Green Party Leader May Looking for Co-Operation from Layton

I wanted to stay out of this but I just saw a news article today that was just way too similar to my last blog post for me to not write about. The Globe & Mail's headline was "May blasts Layton over lack of party co-operation." She actually made reference to our first-past-the-post system in this criticism of Layton's refusal to talk with her about collaboration: "The door, as far as I'm concerned, is still open to discuss if there's some way that, despite our first-past-the-post system, leaders who care about their country and are willing to put the future of their planet first can't find some way to communicate," she said. Well said. Why shouldn't the two parties who both claim to care about the environment the most work together to get more seats? Seems like a win-win situation.

May went on to say that "'I felt a clear signal was needed that the Harper Conservatives still represent a grave threat to any future action on climate, as well as on a large number of social policy issues. ...This was more about putting principle ahead of partisanship.' She added that, under Canada's electoral system — 'which Mr. Layton claims he wants to reform' — 660,000 Canadians voted Green in the last election and the party was still shut out of Parliament."

She could have added that, like the Greens, the NDP also regularly receives a larger percentage of the popular vote than it does in seats. (9% vs 17% in the last election). Then it would sound like it was lifted directly from my previous post.

Universities Withdraw Support of Macleans University Survey/Ranking

I have never thought highly of Macleans Magazine's annual university ranking. Finally it looks like the universities are taking some action against Macleans. It was announced yesterday that several universities have withdrawn support for Macleans university ranking. 11 universities in fact, including the University of British Columbia, Simon Fraser University, University of Alberta, University of Calgary, University of Toronto, and McMaster University. Apparently the have "reservations about the methodology." I have reservations about the methodology as well, however, a more basic problem I have is that I do not think it is possible to "rank" universities at all and also that it is not productive to do so. If anyone wants to spend any time ranking "universities" their time is better spent ranking "programs" or better yet, classes or professors. One university might have the "best" agricultural sciences program in the country while at the same time having the "worst" medical school program in the country. This kind of information is completely lost in the Macleans rankings.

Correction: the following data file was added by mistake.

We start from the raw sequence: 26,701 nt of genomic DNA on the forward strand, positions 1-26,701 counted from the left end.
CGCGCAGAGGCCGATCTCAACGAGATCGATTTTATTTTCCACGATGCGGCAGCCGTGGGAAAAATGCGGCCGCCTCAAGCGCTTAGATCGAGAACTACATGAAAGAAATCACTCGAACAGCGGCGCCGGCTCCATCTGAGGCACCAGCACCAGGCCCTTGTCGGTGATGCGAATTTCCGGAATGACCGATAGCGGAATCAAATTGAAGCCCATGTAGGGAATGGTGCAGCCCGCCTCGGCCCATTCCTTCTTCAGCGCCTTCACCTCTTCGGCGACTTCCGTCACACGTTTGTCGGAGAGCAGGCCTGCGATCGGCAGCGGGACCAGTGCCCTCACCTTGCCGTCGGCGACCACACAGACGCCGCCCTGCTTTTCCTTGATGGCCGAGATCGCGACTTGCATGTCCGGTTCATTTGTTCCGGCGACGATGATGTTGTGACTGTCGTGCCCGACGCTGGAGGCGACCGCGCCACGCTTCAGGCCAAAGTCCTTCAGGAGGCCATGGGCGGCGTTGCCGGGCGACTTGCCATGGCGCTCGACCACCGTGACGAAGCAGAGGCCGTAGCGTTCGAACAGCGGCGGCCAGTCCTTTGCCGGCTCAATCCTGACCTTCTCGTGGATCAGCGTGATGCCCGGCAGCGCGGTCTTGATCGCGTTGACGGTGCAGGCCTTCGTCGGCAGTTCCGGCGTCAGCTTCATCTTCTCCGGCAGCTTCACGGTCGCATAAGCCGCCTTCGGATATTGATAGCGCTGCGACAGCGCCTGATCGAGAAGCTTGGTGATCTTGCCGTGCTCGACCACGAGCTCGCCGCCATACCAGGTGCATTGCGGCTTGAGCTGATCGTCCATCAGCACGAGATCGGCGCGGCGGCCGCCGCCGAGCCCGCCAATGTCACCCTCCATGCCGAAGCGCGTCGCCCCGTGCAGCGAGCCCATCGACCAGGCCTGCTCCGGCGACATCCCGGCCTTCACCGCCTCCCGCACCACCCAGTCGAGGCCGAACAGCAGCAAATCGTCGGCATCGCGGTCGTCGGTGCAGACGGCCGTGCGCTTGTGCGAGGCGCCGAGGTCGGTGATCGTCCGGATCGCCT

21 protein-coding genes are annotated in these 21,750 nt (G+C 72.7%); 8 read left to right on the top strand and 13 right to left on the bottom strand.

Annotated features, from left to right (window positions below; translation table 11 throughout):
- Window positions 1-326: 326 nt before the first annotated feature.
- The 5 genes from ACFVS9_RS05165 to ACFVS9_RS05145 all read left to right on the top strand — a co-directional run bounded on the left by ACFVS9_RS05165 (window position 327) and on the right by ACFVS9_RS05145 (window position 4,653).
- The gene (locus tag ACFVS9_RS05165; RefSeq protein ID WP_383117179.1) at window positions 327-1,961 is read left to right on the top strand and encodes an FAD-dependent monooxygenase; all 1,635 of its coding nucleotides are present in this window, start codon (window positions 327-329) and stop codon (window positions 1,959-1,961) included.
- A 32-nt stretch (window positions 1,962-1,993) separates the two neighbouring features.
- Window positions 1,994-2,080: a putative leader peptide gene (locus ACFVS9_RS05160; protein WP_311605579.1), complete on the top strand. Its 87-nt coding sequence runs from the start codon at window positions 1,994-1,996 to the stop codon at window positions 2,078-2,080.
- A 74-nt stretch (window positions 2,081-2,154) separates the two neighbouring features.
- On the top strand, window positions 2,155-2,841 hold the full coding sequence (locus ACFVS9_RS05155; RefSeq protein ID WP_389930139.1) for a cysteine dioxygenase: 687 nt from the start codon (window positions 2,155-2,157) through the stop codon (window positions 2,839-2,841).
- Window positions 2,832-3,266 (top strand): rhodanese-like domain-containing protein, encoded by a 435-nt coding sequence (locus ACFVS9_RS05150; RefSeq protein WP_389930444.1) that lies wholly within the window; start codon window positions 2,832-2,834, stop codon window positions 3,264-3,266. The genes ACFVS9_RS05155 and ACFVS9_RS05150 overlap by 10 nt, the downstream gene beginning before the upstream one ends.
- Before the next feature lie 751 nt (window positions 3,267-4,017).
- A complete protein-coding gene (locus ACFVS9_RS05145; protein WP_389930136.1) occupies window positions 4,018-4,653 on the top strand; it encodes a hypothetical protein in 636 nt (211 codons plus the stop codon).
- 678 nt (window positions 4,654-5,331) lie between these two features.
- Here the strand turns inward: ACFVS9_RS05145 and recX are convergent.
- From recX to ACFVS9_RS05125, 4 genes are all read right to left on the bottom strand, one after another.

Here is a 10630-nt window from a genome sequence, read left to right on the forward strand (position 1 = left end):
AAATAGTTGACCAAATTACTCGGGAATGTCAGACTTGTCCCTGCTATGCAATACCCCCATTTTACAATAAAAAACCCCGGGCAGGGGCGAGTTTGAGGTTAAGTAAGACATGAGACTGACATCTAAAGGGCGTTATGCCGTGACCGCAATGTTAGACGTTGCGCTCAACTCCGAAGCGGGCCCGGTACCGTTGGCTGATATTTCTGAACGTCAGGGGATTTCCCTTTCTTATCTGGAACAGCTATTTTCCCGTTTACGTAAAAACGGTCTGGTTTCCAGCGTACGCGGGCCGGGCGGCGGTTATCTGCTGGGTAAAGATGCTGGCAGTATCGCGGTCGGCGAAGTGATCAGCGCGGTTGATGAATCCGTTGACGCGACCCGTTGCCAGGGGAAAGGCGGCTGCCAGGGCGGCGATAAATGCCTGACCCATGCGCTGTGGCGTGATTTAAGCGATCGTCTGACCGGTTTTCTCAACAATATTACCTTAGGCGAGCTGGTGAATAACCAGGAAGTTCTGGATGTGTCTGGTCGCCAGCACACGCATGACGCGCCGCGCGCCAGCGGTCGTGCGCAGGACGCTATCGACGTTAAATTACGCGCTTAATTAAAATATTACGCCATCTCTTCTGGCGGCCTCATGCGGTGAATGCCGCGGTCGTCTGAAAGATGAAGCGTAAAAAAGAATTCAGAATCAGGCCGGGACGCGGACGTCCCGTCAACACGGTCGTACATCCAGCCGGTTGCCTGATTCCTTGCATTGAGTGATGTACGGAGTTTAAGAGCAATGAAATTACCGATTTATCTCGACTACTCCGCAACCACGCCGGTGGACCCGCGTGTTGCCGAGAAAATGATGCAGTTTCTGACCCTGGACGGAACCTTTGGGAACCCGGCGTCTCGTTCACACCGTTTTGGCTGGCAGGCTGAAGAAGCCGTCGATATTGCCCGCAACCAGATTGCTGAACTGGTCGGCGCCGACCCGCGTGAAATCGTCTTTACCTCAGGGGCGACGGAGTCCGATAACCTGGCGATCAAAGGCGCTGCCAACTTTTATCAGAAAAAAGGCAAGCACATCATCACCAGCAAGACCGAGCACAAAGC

Greens and NDP Should Swap Ridings Next Election

I saw this article today "Beating Harper: NDP + Greens?" about NDP + Greens joining forces being a great solution (since we don't PR) to beat Harper. I look at it more as a solution to reduce vote-splitting, not at a way to "beat" any particular other party.

I also agree that this is a great idea; however, this will never happen. I think a better idea would be to trade ridings. Based on the popular vote numbers from the last election the NDP and Greens could work out some riding swapping mechanism whereby the Greens won't run in x ridings of the NDP's choosing, while the NDP won't run in y ridings where the Greens were strongest. It should be computed mathematically based on last year's popular vote in a very clear and scalable way, so that if the Greens were to suddenly get 10% of the vote next election the number of ridings the NDP would "give" to the Greens would increase proportionately in some way without leading to bickering, only leading to continued proportional representation for both parties. I'm not sure if those two parties could ever agree to this. They all seem to be blind to the fact that we are living in a non-PR system, where running 2 left-wing candidates in the same riding is just stupid. It would be like having 5 separatist partites in Quebec. What a dumb idea that would be. Running Greens and NDP in the same ridings, ridings where one or the other has a slim chance of winning, is equally as dumb, although just less obviously dumb.

One negative side-effect of such a scheme is that it would essentially lessen the motivation for actually implementing PR in this country.

One interesting factoid in the article: "In an article published in Canadian Forum in 1989, former NDP MP Lynn McDonald called on the NDP to be the Green Party of Canada." Probably would have been a good idea. They would have grabbed the Green name ahead of the true Greens, preventing the vote split that exists today, and with the support of labour-votes we could easily imagine the Green party having seats today if Lynn McDonald had her way.

There is lots of discussion over here, which I'm not sure I want to get involved in.

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